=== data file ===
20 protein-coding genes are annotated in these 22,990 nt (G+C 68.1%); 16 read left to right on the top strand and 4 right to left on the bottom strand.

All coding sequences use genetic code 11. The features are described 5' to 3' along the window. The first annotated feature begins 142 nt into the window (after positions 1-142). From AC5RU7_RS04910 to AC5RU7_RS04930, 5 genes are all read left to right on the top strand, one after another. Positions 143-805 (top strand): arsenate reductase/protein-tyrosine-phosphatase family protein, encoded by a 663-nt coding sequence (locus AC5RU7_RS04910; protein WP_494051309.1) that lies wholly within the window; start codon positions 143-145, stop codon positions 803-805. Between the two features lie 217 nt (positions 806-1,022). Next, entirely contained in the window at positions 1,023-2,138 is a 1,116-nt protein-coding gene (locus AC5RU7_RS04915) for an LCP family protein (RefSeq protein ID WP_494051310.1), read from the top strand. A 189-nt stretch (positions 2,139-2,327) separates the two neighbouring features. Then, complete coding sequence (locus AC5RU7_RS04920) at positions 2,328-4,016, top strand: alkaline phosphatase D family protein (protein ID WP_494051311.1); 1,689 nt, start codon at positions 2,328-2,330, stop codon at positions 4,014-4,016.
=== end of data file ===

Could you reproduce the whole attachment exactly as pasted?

20 protein-coding genes are annotated in these 22,990 nt (G+C 68.1%); 16 read left to right on the top strand and 4 right to left on the bottom strand.

All coding sequences use genetic code 11. The features are described 5' to 3' along the window. The first annotated feature begins 142 nt into the window (after positions 1-142). From AC5RU7_RS04910 to AC5RU7_RS04930, 5 genes are all read left to right on the top strand, one after another. Positions 143-805 (top strand): arsenate reductase/protein-tyrosine-phosphatase family protein, encoded by a 663-nt coding sequence (locus AC5RU7_RS04910; protein WP_494051309.1) that lies wholly within the window; start codon positions 143-145, stop codon positions 803-805. Between the two features lie 217 nt (positions 806-1,022). Next, entirely contained in the window at positions 1,023-2,138 is a 1,116-nt protein-coding gene (locus AC5RU7_RS04915) for an LCP family protein (RefSeq protein ID WP_494051310.1), read from the top strand. A 189-nt stretch (positions 2,139-2,327) separates the two neighbouring features. Then, complete coding sequence (locus AC5RU7_RS04920) at positions 2,328-4,016, top strand: alkaline phosphatase D family protein (protein ID WP_494051311.1); 1,689 nt, start codon at positions 2,328-2,330, stop codon at positions 4,014-4,016.